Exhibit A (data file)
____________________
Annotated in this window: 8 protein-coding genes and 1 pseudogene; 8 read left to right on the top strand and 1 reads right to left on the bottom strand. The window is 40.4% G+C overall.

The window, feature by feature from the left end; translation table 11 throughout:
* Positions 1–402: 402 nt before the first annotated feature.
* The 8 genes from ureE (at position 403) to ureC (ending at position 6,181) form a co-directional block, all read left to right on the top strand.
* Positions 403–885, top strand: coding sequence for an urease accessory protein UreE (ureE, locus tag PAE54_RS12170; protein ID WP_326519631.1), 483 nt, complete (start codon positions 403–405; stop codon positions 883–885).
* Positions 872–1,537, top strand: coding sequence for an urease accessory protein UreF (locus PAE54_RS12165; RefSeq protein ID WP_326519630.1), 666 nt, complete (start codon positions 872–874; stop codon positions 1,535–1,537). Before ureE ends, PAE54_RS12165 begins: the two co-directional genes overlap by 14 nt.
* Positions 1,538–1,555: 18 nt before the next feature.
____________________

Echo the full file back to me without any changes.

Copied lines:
Annotated in this window: 8 protein-coding genes and 1 pseudogene; 8 read left to right on the top strand and 1 reads right to left on the bottom strand. The window is 40.4% G+C overall.

The window, feature by feature from the left end; translation table 11 throughout:
* Positions 1–402: 402 nt before the first annotated feature.
* The 8 genes from ureE (at position 403) to ureC (ending at position 6,181) form a co-directional block, all read left to right on the top strand.
* Positions 403–885, top strand: coding sequence for an urease accessory protein UreE (ureE, locus tag PAE54_RS12170; protein ID WP_326519631.1), 483 nt, complete (start codon positions 403–405; stop codon positions 883–885).
* Positions 872–1,537, top strand: coding sequence for an urease accessory protein UreF (locus PAE54_RS12165; RefSeq protein ID WP_326519630.1), 666 nt, complete (start codon positions 872–874; stop codon positions 1,535–1,537). Before ureE ends, PAE54_RS12165 begins: the two co-directional genes overlap by 14 nt.
* Positions 1,538–1,555: 18 nt before the next feature.